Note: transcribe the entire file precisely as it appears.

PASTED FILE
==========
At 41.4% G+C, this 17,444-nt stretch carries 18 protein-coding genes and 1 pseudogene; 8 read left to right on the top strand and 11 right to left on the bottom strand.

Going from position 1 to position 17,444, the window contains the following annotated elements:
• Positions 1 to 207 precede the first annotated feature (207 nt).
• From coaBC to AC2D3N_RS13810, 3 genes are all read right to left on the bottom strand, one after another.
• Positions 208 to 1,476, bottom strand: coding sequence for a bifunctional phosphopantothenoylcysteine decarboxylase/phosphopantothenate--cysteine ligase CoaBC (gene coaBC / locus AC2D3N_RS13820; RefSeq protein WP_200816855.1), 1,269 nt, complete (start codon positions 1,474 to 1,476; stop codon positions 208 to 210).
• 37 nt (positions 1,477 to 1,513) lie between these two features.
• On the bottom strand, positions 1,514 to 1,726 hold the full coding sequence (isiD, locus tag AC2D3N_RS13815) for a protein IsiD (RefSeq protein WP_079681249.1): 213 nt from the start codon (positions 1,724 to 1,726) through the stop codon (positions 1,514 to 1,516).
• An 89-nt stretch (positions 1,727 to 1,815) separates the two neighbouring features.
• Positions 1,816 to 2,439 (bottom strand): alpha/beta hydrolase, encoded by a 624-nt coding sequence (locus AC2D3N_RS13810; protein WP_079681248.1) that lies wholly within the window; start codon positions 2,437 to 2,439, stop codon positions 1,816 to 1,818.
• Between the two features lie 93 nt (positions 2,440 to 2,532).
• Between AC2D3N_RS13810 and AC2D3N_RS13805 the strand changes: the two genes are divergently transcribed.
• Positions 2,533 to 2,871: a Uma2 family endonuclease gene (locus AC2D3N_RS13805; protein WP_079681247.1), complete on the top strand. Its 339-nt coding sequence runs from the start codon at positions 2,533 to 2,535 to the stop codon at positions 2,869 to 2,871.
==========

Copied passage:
At 41.4% G+C, this 17,444-nt stretch carries 18 protein-coding genes and 1 pseudogene; 8 read left to right on the top strand and 11 right to left on the bottom strand.

Going from position 1 to position 17,444, the window contains the following annotated elements:
• Positions 1 to 207 precede the first annotated feature (207 nt).
• From coaBC to AC2D3N_RS13810, 3 genes are all read right to left on the bottom strand, one after another.
• Positions 208 to 1,476, bottom strand: coding sequence for a bifunctional phosphopantothenoylcysteine decarboxylase/phosphopantothenate--cysteine ligase CoaBC (gene coaBC / locus AC2D3N_RS13820; RefSeq protein WP_200816855.1), 1,269 nt, complete (start codon positions 1,474 to 1,476; stop codon positions 208 to 210).
• 37 nt (positions 1,477 to 1,513) lie between these two features.
• On the bottom strand, positions 1,514 to 1,726 hold the full coding sequence (isiD, locus tag AC2D3N_RS13815) for a protein IsiD (RefSeq protein WP_079681249.1): 213 nt from the start codon (positions 1,724 to 1,726) through the stop codon (positions 1,514 to 1,516).
• An 89-nt stretch (positions 1,727 to 1,815) separates the two neighbouring features.
• Positions 1,816 to 2,439 (bottom strand): alpha/beta hydrolase, encoded by a 624-nt coding sequence (locus AC2D3N_RS13810; protein WP_079681248.1) that lies wholly within the window; start codon positions 2,437 to 2,439, stop codon positions 1,816 to 1,818.
• Between the two features lie 93 nt (positions 2,440 to 2,532).
• Between AC2D3N_RS13810 and AC2D3N_RS13805 the strand changes: the two genes are divergently transcribed.
• Positions 2,533 to 2,871: a Uma2 family endonuclease gene (locus AC2D3N_RS13805; protein WP_079681247.1), complete on the top strand. Its 339-nt coding sequence runs from the start codon at positions 2,533 to 2,535 to the stop codon at positions 2,869 to 2,871.